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What I hear: USA TODAY Sports̵

7; Mark Medina identifies four upcoming NBA players who could be ready to create their first All-Star team.

USA TODAY

Choosing NBA All-Star starters is easy.

It’s hard to pick reserves, and it’s up to NBA coaches to make the decisions.

When the All-Star reserves in 2021 are announced Tuesday on TNT, worthy players will be rewarded for the seasons they have. See you, Damian Lillard.

Also, players who have All-Star seasons will not be named to the team because it will be a number. Gordon Hayward, Tobias Harris and Mike Conley could be left out.

For the Western and Eastern Conference reserves, coaches select two backcourt players, three in frontcourt and two wildcards.

USA TODAY NBA writers Jeff Zillgitt and Mark Medina choose their reserves:

Eastern Conference

Backcourt

Jaylen Brown, Boston Celtics: Brown did not have much time to work on his game between the bubble and the start of this season, but a constant improvement can be seen. He averages a career-high in points (25.5) with more than five points above his previous high, a career-high in assists (3.9) and shoots career-best off the field (49.7%) and at 3-pointers ( 40.9%). This would be his first All-Star appearance.

James Harden, Brooklyn Nets: The Nets are 13-5 with Harden looking to have found a good spot along with Kevin Durant and Kyrie Irving. Harden averages 24.9 points, 11.1 assists and 7.3 rebounds on strong shooting gaps, including 50.2% from the field and 41% on 3s with Brooklyn.

Frontcourt

Julius Randle, New York Knicks: The Knicks have not had an All-Star since Kristaps Porzingis in 2018. Randle should be nodded this season for his role in making the Knicks an improved team. Career year statistics across the board for the 26-year-old big man: 23.3 points, 11 rebounds, 5.5 assists per game. Match and shoot 48.1% from the field, 41% on 3s and 80.5% on free throws.

Nikola Vucevic, Orlando Magic: One of the NBA’s underrated – and perhaps implied – stars, Vucevic also has a career season with a personal best of 24.1 points per game and a personal best of 40.5% on 3s. He also averages 11.7 rebounds, 3.6 assists and shoots 48.1% off the field. He is tied for third in double-double with 22.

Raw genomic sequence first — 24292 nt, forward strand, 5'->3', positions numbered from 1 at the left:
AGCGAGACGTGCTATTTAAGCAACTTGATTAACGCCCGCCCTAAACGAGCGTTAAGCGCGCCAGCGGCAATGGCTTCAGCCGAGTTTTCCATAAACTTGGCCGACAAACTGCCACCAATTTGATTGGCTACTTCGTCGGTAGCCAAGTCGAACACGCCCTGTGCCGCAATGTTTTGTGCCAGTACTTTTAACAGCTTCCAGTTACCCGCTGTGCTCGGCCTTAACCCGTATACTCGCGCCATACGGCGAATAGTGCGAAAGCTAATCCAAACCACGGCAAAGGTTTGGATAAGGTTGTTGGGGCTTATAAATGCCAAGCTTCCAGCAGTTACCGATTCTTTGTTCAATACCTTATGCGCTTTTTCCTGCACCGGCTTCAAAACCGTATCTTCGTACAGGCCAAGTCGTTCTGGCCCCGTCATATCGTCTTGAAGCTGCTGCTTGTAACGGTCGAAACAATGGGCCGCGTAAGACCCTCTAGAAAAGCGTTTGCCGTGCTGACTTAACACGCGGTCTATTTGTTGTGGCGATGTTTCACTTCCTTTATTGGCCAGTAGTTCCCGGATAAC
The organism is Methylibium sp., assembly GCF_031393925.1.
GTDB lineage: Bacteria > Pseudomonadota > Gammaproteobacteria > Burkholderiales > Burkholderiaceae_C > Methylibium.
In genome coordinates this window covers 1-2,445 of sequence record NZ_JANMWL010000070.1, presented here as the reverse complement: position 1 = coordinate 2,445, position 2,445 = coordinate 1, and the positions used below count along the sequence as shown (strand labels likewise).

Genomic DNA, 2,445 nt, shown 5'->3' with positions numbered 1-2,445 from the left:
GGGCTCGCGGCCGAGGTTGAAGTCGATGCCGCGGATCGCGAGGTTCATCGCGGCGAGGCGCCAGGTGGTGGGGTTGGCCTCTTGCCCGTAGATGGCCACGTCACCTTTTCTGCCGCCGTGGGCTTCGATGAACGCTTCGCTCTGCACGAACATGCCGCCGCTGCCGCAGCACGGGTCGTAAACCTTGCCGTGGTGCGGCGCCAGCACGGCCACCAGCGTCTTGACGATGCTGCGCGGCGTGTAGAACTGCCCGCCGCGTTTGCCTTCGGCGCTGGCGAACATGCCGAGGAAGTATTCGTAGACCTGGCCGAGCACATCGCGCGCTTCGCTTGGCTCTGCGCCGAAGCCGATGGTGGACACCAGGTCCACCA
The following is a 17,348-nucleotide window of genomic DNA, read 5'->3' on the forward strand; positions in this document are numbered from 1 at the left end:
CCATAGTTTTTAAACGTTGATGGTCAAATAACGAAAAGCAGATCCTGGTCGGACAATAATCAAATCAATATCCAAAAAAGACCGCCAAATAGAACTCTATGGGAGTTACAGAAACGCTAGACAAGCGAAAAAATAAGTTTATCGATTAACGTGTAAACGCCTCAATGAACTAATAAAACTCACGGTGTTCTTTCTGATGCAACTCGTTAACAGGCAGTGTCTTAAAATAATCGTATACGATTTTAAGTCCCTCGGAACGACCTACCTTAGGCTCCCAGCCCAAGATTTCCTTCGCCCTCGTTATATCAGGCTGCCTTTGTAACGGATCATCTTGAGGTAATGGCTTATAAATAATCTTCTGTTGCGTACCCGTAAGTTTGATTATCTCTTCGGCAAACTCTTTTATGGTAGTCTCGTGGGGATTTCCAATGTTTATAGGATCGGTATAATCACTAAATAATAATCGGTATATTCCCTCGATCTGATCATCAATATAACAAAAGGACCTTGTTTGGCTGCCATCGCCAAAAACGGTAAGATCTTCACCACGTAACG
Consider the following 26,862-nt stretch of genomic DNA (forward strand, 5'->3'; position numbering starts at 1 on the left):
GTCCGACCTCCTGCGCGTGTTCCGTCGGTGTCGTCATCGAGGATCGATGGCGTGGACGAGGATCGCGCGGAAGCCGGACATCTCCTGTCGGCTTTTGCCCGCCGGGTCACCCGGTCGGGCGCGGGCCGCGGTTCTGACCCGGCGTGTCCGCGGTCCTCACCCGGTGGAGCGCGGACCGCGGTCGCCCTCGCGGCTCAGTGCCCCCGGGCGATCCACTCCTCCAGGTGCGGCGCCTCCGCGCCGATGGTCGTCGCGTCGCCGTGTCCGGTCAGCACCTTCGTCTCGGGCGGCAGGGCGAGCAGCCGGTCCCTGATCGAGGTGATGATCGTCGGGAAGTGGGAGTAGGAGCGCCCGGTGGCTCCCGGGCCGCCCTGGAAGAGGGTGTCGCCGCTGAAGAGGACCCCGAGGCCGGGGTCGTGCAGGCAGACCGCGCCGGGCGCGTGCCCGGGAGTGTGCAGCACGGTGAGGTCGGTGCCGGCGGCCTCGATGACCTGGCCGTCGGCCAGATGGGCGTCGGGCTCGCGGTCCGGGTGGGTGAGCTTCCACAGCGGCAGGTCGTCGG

Khris Middleton, Milwaukee Bucks: Forget Milwaukee’s relatively slow start. This is what Middleton gives the Bucks on a nightly basis: 20.5 points, six rebounds, 5.7 assists, 1.1 steals and 50.5% shooting from the field, 43.1% on 3s and 89.5% on free throws. Not flashy, but All-Star worthy.

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Wildcard

Tobias Harris, Philadelphia 76ers: You could argue that Harris has been the Sixers’ second-best player this season. Harris, who averages 20.6 points, 7.8 rebounds and 3.4 assists, is another player close to the 90/50/40 line – 51.3% off the field, 40.3% on 3s and 89s, 4% from the line. No surprise he flourishes under Doc Rivers, also his coach from their Clippers days.

Zach LaVine, Chicago Bulls: The Bulls wing is another player who has a career-best season in scoring and shooting. He is sixth in the league by scoring with 28.9 points per game and shoots 51.8% from the field, 42.9% on 3s and 86.2% on free throws – another player near the 50/40/90 line . He is also one of three players with an average of at least 25 points, five rebounds and five assists.

Notable exceptions: Ben Simmons (76ers), Gordon Hayward (Hornets), Domantas Sabonis (Pacers), Jayson Tatum (Celtics), Bam Adebayo (Heat), Trae Young (Hawks).

– Jeff Zillgitt

Western Conference

Backcourt